The example below is from the Building Evacuation course we developed for Roche Diagnostics. The entire course is illustrated with customer graphics and characters. Learners “play” through three buildings, each with a different emergency situation that requires employees to evacuate. Learners must use the official evacuation process to get out safely.

This is the landing page. Learners click a building to get started. The first time a learner takes this course, only one building is “open” to them; the other two become “unlocked” as the learner successfully evacuates the previous building. The first building’s challenge is easiest and offers the most feedback and access to the evacuation process job aid.

Building Evacuation - Landing Page

The second building is more challenging, telling learners when their choice is wrong, showing them the consequences, and asking them to try again, as you see here. The “right” answer is never given. Learners have the chance to “Ask Frank”, a Roche Safety expert, for help. The third building is the hardest challenge, forcing the learners to evacuate with no help from Frank, just as in real life.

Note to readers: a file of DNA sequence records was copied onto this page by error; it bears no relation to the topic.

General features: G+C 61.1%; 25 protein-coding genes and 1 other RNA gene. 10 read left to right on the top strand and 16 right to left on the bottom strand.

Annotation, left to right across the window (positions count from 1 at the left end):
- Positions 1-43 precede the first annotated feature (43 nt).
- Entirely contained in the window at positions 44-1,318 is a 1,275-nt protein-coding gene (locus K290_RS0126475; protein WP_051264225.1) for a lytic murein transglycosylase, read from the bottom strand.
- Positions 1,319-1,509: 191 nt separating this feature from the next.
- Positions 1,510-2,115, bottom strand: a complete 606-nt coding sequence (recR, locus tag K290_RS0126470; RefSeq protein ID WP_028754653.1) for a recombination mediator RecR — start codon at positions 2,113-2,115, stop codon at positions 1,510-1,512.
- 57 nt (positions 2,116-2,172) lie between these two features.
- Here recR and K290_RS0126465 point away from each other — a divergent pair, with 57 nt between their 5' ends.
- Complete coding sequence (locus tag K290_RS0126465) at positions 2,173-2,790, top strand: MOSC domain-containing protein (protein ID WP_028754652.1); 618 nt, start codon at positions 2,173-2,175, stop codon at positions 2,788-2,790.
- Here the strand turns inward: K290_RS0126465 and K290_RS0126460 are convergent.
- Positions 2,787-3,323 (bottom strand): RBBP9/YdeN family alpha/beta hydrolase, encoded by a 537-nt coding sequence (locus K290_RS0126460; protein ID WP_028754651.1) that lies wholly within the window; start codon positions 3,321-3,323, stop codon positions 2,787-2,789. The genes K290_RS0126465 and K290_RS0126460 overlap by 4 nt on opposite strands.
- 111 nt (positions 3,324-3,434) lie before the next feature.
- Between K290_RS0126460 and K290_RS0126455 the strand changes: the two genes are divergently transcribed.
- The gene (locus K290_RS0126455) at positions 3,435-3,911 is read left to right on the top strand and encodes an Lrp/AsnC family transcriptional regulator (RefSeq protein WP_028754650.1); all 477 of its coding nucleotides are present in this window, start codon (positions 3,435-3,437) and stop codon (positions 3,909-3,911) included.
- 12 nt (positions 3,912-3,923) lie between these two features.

Building Evacuation - Second scenario

You can access a section of the course here. 

A photo-driven example

This example is a generic version of an information security course we developed for another customer. This course focuses on keeping equipment and information safe when “mobile.”

The entire course relies on photos, rather than illustrations, of John who is travelling for work and must make decisions as he waits on his plane to arrive. If he makes the right choice, as you see below, he is given immediate feedback and asked if he wants to 1) play the scenario again or 2) move on to the next challenge. There is a bit of humor involved as well; bad choices show a computer virus attacking John’s laptop or someone stealing John’s laptop bag or cell phone, left unattended.